Blueberries are an ancient food that have been eaten for hundreds of years, particularly in our corner of the world where they grow wild. Bountiful and delicious, wild and cultivated blueberries abound this time of year. You may be surprised to learn that blueberries as we know them have only been cultivated for the last 102 years. In 1911 a farmer and botanist teamed up to cultivate wild blueberries. Before they were successful with their first yield in 1916 people didn’t believe it was possible to grow the delicious fruit in a controlled setting. Once blueberries became commercially available, their popularity spread across the country. Sixty three years later in 1974, the USDA proclaimed July as national Blueberry month. In the 1990s scientists began to research the health benefits of blueberries and they are now known to have certain cancer fighting properties. Despite more recent research, blueberry leaf has been used medicinally for hundreds of years. It has been used for colic, labor pains, and as a blood purifier. Chippewa Native Americans used to burn the leaves to treat “craziness.” 2016 was the 100 year anniversary of the first commercial blueberry crop.
A great way to preserve your fresh blueberries if you can’t eat them all is to freeze them in a single layer on a baking tray and then combine them all in one bag so they don’t take up too much space in the freezer. By freezing fresh summer blueberries you can enjoy them all winter long! Nothing compares to a fresh-off-the-bush blueberry! I like to enjoy them in baking, over yogurt and granola, or other yummy treats like the one I’m introducing to you today!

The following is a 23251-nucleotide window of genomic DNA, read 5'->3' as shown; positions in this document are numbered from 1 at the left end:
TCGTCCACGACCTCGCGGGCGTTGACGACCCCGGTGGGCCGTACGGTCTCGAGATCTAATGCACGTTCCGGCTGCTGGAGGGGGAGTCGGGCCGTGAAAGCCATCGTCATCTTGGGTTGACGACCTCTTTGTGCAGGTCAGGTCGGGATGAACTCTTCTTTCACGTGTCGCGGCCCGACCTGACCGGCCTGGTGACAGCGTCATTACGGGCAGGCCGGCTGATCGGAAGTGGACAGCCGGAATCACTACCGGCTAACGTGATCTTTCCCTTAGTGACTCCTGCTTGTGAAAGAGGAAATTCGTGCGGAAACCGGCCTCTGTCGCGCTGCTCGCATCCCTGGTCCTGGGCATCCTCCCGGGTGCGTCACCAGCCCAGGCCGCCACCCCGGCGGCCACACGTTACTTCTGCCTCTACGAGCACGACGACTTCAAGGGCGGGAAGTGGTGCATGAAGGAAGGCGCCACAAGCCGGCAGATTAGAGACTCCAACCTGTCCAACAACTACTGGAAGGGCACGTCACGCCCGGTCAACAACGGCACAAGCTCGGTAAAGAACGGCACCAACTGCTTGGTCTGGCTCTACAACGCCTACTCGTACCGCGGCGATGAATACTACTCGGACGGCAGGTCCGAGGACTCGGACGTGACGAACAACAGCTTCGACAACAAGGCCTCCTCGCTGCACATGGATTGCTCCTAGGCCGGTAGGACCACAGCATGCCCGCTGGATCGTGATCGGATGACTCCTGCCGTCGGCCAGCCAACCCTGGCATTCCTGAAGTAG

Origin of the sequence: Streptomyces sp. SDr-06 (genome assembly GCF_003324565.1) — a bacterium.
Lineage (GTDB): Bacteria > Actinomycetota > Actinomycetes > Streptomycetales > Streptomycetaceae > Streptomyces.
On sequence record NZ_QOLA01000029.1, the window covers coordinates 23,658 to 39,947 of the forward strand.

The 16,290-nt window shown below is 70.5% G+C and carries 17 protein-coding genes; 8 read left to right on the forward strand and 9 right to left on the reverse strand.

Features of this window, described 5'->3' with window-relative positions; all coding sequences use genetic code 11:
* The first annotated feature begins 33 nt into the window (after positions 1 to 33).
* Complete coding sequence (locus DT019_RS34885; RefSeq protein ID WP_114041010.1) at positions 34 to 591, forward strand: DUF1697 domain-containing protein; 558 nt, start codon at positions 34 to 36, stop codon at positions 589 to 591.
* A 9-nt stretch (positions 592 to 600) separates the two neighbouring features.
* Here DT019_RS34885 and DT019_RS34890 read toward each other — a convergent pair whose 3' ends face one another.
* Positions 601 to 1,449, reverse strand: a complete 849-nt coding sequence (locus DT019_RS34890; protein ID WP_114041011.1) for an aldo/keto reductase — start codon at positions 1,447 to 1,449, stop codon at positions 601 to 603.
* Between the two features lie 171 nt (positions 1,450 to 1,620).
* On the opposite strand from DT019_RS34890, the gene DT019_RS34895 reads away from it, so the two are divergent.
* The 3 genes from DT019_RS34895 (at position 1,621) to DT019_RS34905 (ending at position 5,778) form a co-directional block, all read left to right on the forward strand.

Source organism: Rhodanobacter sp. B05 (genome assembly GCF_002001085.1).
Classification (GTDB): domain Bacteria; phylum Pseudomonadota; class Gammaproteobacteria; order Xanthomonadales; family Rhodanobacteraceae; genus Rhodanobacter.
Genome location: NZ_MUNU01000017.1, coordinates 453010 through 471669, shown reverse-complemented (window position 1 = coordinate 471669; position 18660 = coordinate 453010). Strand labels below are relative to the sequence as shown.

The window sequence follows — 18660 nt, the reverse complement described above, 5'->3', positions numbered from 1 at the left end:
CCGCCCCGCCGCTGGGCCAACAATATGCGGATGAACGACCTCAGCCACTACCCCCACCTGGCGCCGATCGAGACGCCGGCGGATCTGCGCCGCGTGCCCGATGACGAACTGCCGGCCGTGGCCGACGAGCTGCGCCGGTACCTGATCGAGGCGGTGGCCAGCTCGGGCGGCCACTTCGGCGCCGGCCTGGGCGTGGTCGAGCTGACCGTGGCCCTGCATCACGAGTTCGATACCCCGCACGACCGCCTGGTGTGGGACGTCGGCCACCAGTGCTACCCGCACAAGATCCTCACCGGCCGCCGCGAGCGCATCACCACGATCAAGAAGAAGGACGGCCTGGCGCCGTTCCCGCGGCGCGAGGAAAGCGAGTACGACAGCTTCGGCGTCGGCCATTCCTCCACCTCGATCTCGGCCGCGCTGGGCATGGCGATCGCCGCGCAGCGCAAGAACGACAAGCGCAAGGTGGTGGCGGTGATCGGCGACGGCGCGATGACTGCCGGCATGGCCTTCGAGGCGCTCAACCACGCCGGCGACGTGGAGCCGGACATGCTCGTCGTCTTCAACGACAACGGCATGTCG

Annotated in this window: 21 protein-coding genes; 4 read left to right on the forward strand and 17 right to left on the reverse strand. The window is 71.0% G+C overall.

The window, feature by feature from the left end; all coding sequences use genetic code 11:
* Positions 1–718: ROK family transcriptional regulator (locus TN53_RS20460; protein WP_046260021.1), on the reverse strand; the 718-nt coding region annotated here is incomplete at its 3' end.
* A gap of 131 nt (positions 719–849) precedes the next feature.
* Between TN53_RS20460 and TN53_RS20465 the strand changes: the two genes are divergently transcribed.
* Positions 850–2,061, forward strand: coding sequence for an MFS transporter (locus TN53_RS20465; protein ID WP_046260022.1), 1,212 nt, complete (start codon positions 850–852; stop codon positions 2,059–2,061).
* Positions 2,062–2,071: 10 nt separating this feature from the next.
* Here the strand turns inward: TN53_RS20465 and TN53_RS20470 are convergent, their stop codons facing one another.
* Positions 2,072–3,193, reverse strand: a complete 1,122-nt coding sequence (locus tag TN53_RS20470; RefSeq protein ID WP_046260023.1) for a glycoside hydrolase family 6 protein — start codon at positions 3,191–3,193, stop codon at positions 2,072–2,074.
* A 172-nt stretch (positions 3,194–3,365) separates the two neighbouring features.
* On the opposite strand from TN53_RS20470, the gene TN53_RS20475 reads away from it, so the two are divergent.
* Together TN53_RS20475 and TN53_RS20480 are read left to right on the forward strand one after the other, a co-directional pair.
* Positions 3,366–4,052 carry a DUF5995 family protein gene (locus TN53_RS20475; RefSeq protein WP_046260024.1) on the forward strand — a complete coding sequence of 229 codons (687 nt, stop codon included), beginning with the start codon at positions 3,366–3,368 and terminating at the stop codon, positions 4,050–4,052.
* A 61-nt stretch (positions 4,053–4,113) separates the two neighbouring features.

Dairy Free Blueberry Coconut Popsicles (makes 8 popsicles)
• 1 1/2 cups blueberries, fresh or frozen
• 1 1/2 Tbsp water
• 5 Tbsp maple syrup, grade B*
• 3/4 cup canned coconut milk
• 1/2 cup almond milk
- In a small sauce pot, combine blueberries, water, and 3 tablespoons maple syrup. Bring to a boil until liquid is syrupy and thick. Remove from heat. No need to mash the blueberries, keep them as is.
- In a small bowl, whisk together 2 tablespoons maple syrup, coconut milk, and almond milk.
- Fill popsicle molds a little over half full of coconut-almond milk. Spoon in blueberry mixture to fill the popsicle mold.
- Place mold in freezer for 1 hour. Remove molds and insert wooden sticks into each popsicle cavity. Place mold back in the freezer for at least another 4 hours until ice pops are solid.
• * Grade B maple syrup has a more pronounced maple flavor. Stay away from sugary imitation maple syrup.
Blueberries can be found at many pick your own farms this time of year. Here are a few of my favorites:
650 Province Road in Strafford NH
135 Piscataqua Road in Durham NH
71 NE Pond Road in Milton NH
Field Guide to Medicinal Plants and Herbs of Eastern and Central North America, Steven Foster, and James A. Duke